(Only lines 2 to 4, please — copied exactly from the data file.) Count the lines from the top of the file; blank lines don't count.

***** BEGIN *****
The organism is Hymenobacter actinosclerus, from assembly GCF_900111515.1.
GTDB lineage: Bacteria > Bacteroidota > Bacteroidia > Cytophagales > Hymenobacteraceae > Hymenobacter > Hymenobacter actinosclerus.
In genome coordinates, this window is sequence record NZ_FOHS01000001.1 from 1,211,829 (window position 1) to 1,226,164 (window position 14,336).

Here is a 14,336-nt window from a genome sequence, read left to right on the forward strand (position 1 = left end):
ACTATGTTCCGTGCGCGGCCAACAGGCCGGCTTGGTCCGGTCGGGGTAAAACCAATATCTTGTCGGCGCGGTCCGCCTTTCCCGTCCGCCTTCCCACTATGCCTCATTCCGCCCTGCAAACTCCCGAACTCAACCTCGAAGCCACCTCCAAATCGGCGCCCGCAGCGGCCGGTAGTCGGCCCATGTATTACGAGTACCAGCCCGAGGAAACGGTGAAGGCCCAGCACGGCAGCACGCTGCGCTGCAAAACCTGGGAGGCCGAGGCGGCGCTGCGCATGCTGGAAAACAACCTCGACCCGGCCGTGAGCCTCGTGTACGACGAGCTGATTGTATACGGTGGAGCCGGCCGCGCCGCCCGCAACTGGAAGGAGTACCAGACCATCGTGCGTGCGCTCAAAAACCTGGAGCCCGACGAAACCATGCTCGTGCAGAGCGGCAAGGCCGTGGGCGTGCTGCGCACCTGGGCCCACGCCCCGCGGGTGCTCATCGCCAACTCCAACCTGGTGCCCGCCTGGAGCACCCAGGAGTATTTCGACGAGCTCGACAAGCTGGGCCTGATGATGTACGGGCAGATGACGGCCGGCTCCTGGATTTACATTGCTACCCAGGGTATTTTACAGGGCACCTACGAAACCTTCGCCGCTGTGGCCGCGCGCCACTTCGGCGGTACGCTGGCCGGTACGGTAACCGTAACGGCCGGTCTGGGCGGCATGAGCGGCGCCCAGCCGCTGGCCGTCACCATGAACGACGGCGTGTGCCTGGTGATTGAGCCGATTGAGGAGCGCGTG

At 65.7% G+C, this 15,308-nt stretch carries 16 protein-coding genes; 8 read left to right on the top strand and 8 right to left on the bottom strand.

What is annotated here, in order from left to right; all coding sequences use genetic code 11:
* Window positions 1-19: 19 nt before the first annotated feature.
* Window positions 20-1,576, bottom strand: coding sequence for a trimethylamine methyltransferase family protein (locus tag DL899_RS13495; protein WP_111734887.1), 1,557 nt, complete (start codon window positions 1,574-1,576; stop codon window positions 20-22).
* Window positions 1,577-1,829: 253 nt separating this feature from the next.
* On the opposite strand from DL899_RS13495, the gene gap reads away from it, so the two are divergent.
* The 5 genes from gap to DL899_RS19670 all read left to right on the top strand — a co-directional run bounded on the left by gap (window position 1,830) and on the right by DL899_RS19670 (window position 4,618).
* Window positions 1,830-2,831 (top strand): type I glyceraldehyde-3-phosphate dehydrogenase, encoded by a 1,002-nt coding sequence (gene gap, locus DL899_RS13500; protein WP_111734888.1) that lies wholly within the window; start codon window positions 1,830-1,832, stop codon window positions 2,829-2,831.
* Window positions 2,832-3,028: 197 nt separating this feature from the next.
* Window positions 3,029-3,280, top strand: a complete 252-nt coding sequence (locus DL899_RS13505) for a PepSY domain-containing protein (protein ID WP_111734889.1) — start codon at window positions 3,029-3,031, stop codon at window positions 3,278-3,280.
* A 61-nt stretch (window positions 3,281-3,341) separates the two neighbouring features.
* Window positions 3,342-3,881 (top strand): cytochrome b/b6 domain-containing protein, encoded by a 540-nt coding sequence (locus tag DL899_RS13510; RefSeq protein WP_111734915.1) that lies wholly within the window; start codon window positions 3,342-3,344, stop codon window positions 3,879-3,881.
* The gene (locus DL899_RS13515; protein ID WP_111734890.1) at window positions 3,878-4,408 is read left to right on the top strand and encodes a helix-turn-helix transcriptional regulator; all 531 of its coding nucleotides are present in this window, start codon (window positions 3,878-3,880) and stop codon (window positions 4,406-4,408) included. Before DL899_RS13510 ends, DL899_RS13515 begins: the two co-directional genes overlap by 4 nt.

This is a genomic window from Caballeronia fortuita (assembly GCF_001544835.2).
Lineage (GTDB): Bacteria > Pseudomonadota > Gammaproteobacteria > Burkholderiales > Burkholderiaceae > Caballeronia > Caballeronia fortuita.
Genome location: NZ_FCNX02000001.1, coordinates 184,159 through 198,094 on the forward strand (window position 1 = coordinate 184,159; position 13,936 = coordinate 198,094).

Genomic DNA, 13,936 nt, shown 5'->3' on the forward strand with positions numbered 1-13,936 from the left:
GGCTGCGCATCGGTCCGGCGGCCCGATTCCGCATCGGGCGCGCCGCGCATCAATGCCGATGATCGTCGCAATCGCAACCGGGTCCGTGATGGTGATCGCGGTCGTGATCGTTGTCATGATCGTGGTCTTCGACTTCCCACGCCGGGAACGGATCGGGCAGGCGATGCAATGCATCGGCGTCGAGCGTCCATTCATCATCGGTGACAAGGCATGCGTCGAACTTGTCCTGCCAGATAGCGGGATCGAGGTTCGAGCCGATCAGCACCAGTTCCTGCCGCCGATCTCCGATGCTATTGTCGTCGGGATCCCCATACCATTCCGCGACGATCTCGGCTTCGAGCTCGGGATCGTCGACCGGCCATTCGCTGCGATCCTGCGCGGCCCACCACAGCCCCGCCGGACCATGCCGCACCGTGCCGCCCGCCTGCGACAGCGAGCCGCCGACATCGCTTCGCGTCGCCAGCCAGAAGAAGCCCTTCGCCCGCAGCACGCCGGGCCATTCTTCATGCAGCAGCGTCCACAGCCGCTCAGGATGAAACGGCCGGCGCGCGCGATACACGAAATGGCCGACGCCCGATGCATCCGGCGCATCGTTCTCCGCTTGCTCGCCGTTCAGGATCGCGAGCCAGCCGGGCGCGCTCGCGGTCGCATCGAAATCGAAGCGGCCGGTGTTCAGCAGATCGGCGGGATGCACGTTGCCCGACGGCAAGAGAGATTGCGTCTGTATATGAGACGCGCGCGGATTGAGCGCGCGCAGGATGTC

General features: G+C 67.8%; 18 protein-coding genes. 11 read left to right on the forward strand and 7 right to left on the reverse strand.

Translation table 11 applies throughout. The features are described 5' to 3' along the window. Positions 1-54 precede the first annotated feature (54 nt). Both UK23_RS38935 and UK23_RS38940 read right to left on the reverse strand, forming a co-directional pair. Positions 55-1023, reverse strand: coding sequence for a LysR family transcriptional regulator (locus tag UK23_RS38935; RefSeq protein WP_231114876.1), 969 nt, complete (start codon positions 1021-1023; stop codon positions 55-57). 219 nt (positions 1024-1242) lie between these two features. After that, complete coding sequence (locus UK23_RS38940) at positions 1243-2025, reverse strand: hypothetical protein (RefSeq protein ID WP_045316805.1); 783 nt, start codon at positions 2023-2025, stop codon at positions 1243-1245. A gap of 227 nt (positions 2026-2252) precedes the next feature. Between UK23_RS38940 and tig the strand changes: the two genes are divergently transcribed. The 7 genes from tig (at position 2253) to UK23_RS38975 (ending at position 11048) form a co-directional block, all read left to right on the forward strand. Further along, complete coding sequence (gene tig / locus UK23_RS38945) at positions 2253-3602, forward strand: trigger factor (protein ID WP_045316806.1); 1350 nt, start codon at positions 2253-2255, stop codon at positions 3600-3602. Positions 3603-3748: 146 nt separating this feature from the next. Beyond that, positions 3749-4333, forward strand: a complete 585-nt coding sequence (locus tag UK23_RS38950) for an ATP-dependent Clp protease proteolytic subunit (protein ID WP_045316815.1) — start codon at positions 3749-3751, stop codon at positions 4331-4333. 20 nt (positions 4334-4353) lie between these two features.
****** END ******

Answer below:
GTDB lineage: Bacteria > Bacteroidota > Bacteroidia > Cytophagales > Hymenobacteraceae > Hymenobacter > Hymenobacter actinosclerus.
In genome coordinates, this window is sequence record NZ_FOHS01000001.1 from 1,211,829 (window position 1) to 1,226,164 (window position 14,336).

Here is a 14,336-nt window from a genome sequence, read left to right on the forward strand (position 1 = left end):